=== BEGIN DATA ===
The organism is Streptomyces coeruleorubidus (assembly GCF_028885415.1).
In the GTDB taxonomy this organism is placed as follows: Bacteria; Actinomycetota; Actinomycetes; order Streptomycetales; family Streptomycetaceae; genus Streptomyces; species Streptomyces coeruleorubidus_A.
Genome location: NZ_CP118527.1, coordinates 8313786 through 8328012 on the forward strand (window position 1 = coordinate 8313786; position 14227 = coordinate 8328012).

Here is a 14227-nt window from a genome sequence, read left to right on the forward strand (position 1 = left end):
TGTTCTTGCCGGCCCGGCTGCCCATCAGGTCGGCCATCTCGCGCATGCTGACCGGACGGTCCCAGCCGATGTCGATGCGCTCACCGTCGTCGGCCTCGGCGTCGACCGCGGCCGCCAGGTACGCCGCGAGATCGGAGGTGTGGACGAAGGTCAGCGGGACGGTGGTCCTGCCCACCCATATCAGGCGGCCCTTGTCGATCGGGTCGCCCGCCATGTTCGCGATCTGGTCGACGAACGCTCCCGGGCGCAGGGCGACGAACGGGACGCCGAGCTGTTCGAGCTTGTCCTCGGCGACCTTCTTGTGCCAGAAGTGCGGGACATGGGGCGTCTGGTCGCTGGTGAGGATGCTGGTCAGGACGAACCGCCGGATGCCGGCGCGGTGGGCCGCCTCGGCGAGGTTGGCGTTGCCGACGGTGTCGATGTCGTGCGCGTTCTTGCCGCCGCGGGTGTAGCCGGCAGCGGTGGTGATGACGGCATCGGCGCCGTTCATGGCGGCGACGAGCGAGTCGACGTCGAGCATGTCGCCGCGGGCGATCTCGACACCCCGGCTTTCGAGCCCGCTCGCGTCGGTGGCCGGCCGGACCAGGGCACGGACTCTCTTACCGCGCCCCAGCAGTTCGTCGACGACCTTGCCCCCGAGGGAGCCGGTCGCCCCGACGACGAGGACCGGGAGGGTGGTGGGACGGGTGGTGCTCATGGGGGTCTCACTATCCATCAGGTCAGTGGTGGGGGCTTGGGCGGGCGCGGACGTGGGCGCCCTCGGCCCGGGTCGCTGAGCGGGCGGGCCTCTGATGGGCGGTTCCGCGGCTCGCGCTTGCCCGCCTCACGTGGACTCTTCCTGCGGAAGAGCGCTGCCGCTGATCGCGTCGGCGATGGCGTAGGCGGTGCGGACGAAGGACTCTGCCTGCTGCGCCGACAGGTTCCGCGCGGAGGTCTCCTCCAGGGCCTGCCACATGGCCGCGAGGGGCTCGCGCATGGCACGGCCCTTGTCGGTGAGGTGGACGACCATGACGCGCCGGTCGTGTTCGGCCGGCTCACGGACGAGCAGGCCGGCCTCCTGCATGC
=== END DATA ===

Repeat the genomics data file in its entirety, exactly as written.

The organism is Streptomyces coeruleorubidus (assembly GCF_028885415.1).
In the GTDB taxonomy this organism is placed as follows: Bacteria; Actinomycetota; Actinomycetes; order Streptomycetales; family Streptomycetaceae; genus Streptomyces; species Streptomyces coeruleorubidus_A.
Genome location: NZ_CP118527.1, coordinates 8313786 through 8328012 on the forward strand (window position 1 = coordinate 8313786; position 14227 = coordinate 8328012).

Here is a 14227-nt window from a genome sequence, read left to right on the forward strand (position 1 = left end):
TGTTCTTGCCGGCCCGGCTGCCCATCAGGTCGGCCATCTCGCGCATGCTGACCGGACGGTCCCAGCCGATGTCGATGCGCTCACCGTCGTCGGCCTCGGCGTCGACCGCGGCCGCCAGGTACGCCGCGAGATCGGAGGTGTGGACGAAGGTCAGCGGGACGGTGGTCCTGCCCACCCATATCAGGCGGCCCTTGTCGATCGGGTCGCCCGCCATGTTCGCGATCTGGTCGACGAACGCTCCCGGGCGCAGGGCGACGAACGGGACGCCGAGCTGTTCGAGCTTGTCCTCGGCGACCTTCTTGTGCCAGAAGTGCGGGACATGGGGCGTCTGGTCGCTGGTGAGGATGCTGGTCAGGACGAACCGCCGGATGCCGGCGCGGTGGGCCGCCTCGGCGAGGTTGGCGTTGCCGACGGTGTCGATGTCGTGCGCGTTCTTGCCGCCGCGGGTGTAGCCGGCAGCGGTGGTGATGACGGCATCGGCGCCGTTCATGGCGGCGACGAGCGAGTCGACGTCGAGCATGTCGCCGCGGGCGATCTCGACACCCCGGCTTTCGAGCCCGCTCGCGTCGGTGGCCGGCCGGACCAGGGCACGGACTCTCTTACCGCGCCCCAGCAGTTCGTCGACGACCTTGCCCCCGAGGGAGCCGGTCGCCCCGACGACGAGGACCGGGAGGGTGGTGGGACGGGTGGTGCTCATGGGGGTCTCACTATCCATCAGGTCAGTGGTGGGGGCTTGGGCGGGCGCGGACGTGGGCGCCCTCGGCCCGGGTCGCTGAGCGGGCGGGCCTCTGATGGGCGGTTCCGCGGCTCGCGCTTGCCCGCCTCACGTGGACTCTTCCTGCGGAAGAGCGCTGCCGCTGATCGCGTCGGCGATGGCGTAGGCGGTGCGGACGAAGGACTCTGCCTGCTGCGCCGACAGGTTCCGCGCGGAGGTCTCCTCCAGGGCCTGCCACATGGCCGCGAGGGGCTCGCGCATGGCACGGCCCTTGTCGGTGAGGTGGACGACCATGACGCGCCGGTCGTGTTCGGCCGGCTCACGGACGAGCAGGCCGGCCTCCTGCATGC